Chapter review Blood is a fluid connective tissue critical to the transportation of nutrients, gases, and wastes throughout the body; to defend the body against infection and other threats; and to the homeostatic regulation of pH, temperature, and other internal conditions.
All of these nonprotein solutes combined contribute approximately 1 percent to the total volume of plasma. The remainder is mostly plasma proteins—mainly albumin, globulins, and fibrinogen—and other dissolved solutes such as glucose, lipids, electrolytes, and dissolved gases.
There are values given for percent saturation, tension, and blood gas, and there are listings for different types of hemoglobin. Because of the formed elements and the plasma proteins and other solutes, blood is sticky and more viscous than water.
Clinical training is required, but a degree may not be essential to obtaining a position.
Interactive link questions Visit this site for a list of normal levels established for many of the substances found in a sample of blood. More than 90 percent of plasma is water. Medical or clinical laboratories employ a variety of individuals in technical positions: Serum, one of the specimen types included, refers to a sample of plasma after clotting factors have been removed.
It is also slightly alkaline, and its temperature is slightly higher than normal body temperature.
While many allied health professionals practice phlebotomy, the American Society of Phlebotomy Technicians issues certificates to individuals passing a national examination, and some large labs and hospitals hire individuals expressly for their skill in phlebotomy.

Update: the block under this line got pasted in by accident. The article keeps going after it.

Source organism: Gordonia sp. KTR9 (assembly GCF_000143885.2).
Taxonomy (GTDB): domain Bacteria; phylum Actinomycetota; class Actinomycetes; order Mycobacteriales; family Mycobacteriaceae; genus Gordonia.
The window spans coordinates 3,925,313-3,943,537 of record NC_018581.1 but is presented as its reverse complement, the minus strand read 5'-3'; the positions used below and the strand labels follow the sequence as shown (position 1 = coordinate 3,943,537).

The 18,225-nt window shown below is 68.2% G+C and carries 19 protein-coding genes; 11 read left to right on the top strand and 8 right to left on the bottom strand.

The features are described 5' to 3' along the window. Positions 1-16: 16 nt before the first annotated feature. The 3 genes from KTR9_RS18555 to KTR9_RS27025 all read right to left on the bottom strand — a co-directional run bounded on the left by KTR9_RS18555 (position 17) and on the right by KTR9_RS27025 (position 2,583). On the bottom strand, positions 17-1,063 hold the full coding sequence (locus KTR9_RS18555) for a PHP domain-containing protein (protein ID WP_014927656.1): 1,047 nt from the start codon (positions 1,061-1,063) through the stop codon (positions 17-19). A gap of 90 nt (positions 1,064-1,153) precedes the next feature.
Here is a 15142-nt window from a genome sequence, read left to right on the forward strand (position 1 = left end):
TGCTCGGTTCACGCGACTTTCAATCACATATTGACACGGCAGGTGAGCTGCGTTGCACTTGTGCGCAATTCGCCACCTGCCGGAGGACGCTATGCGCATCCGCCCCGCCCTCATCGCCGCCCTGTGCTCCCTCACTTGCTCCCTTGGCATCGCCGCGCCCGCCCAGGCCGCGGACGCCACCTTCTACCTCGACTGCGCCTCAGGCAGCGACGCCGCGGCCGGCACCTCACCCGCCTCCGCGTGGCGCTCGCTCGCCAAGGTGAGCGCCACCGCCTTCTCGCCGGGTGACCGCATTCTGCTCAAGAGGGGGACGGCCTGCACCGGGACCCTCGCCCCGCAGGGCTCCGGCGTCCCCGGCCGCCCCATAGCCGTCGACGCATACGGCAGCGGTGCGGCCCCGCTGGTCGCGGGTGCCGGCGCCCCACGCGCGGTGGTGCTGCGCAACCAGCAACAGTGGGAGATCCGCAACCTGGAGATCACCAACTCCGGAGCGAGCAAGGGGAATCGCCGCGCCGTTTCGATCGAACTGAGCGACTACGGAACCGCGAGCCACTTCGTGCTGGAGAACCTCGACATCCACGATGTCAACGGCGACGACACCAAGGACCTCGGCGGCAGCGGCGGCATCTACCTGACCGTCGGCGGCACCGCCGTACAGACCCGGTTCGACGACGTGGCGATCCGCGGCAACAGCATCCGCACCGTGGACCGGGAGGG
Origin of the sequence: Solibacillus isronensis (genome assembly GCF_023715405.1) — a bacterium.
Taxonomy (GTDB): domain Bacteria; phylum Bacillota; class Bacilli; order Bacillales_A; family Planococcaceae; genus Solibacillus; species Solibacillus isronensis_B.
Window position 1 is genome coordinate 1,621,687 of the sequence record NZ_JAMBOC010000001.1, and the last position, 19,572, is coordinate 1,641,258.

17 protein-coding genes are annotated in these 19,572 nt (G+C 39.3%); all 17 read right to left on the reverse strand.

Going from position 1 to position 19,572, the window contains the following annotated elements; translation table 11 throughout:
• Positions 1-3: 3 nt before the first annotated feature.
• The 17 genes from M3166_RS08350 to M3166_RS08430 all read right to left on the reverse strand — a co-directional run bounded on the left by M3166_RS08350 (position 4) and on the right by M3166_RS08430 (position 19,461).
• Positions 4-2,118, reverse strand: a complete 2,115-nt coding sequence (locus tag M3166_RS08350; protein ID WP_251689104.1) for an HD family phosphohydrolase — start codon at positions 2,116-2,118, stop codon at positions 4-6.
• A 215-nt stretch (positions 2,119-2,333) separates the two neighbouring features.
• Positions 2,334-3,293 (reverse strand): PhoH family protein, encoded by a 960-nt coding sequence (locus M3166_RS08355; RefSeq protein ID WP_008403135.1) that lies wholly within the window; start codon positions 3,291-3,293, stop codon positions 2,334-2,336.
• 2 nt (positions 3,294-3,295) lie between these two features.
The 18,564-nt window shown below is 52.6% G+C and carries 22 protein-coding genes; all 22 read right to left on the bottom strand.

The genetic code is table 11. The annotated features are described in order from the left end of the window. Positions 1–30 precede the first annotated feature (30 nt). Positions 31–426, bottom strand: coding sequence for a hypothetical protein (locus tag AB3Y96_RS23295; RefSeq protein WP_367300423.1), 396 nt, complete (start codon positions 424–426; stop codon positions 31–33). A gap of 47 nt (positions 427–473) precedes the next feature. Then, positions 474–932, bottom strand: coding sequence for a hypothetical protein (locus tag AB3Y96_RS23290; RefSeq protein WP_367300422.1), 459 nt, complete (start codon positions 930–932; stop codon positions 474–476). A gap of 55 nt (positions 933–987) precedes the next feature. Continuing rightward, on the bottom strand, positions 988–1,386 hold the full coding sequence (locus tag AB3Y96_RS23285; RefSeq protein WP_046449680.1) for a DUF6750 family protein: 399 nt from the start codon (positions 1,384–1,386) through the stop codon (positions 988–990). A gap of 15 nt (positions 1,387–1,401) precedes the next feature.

Blood is composed of formed elements—erythrocytes, leukocytes, and cell fragments called platelets—and a fluid extracellular matrix called plasma. The information they provide is essential to the primary care providers in determining a diagnosis and in monitoring the course of a disease and response to treatment.
When more than a few drops of blood are required, phlebotomists perform a venipuncture, typically of a surface vein in the arm.
They perform a wide variety of tests on various body fluids, including blood. What types of measurements are given for levels of glucose in the blood? They perform a capillary stick on a finger, an earlobe, or the heel of an infant when only a small quantity of blood is required.
After collection, the blood may be analyzed by medical laboratories or perhaps used for transfusions, donations, or research. These include various electrolytes, such as sodium, potassium, and calcium ions; dissolved gases, such as oxygen, carbon dioxide, and nitrogen; various organic nutrients, such as vitamins, lipids, glucose, and amino acids; and metabolic wastes.Chapter 1: Foundations of Human Anatomy and Physiology Lesson - The Language of Anatomy and Physiology.
Human Anatomy & Physiology II Lab (BIOLL) Syllabus Fall 09 DNA to Disorder Poster Presentation Resources: • Genetic Disorder Information on the Web • List of Single Gene disorders • Medline Plus Genetic Disorders • Single Gene Defects • MayoClinic •.
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The authors of E-Z Anatomy and Physiology present an extensive review of the human body's structural framework and describe how it functions.
Each of 23 chapters covers a separate system of the body and includes review questions with answers. The book is filled with charts, diagrams, and instructive line illustrations.
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